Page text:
World Blasts Steel Tariffs, Threatens Reprisals
Reviewed By Hitoshi URABE
"World Blasts Steel Tariffs, Threatens Reprisals"
U.S. has decided to impose heavy tariffs on steel imports, and, as expected, it invoked resentment in every nation affected, including Japan.
A simple fact is that the American steed industry has failed, no matter how cleverly excuses are stated. Their incompetent management who could not recognize the industry's fragility has been ignoring to renovate the aged facilities, and the near-sighted union interested only in the earning for the day has been pretending that tomorrow never comes. In short, they failed to modernize and stay competitive. The latest report on Indiana based National Steel, a U.S. subsidiary of a major Japanese steel company filing chapter eleven seems very illustrative of the situation. And once again, the industry ran to the government, like a wheedling child, accusing the hard working neighbors as the cause of their dissatisfaction.
This has been going on for decades, surfacing every now and then as trade disputes with other countries. It is perfectly legitimate, therefore, for other countries, including Japan, to bring the case to WTO. As a matter of fact, it would be a shame if Japan, as a supporter of WTO, and who claim to be a true believer of free trade, do not stand up.
From an objective point of view, this can be interpreted as a good example of showing the level of difficulty to reform a solid structure, be it industrial, social, or political.
As reported elsewhere, Japanese Prime Minister Koizumi is losing public support even further, as a diet member of the ruling party, Mr. Suzuki, has been reported to have maliciously influenced the policy making process at the foreign and possibly other ministries. It was only a couple of weeks ago when Mr. Bush expressed his full support for Mr. Koizumi's endeavors toward structural reform. Or was the reality more or less the other way around, that it was Mr. Bush who was seeking for ideas from Mr. Koizumi to fight the old guards in his own country.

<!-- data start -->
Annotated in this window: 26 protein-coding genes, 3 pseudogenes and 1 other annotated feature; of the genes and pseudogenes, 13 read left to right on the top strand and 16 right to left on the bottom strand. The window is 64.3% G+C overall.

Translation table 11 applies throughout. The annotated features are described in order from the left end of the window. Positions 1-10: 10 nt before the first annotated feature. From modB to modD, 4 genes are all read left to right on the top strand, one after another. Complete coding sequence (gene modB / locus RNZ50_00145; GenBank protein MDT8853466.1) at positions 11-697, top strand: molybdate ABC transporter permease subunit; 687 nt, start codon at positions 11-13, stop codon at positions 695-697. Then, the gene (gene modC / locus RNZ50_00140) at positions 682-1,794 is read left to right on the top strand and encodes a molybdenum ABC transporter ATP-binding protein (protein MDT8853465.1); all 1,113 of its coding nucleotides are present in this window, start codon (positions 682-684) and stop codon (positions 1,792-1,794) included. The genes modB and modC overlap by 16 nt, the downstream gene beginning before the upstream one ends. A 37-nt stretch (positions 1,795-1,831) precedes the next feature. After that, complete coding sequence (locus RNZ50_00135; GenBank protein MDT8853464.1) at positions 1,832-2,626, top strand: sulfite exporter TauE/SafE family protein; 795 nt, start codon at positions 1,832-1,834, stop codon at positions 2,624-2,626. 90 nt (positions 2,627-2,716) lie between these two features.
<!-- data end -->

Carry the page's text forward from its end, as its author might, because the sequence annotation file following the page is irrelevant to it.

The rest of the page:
Mr. Koizumi's popularity could deteriorate more if President Bush's words are found to be hollow, allowing suspicion as to whether his support was genuine. Mr. Bush's decision this time, to compromise with the antiquated domestic industry, undermines confidence among people around the world, by contradicting with the ideology of free trade which he himself has been advocating.
It was noted in the reports that. Mr. Bush has a large number of votes at stake in steel industry. This would not relieve him of the mission to propagate, and practice, free trade, if Mr. Koizumi were not to be relieved of the assignment to restructure Japan despite the existence of all the "forces of resistance."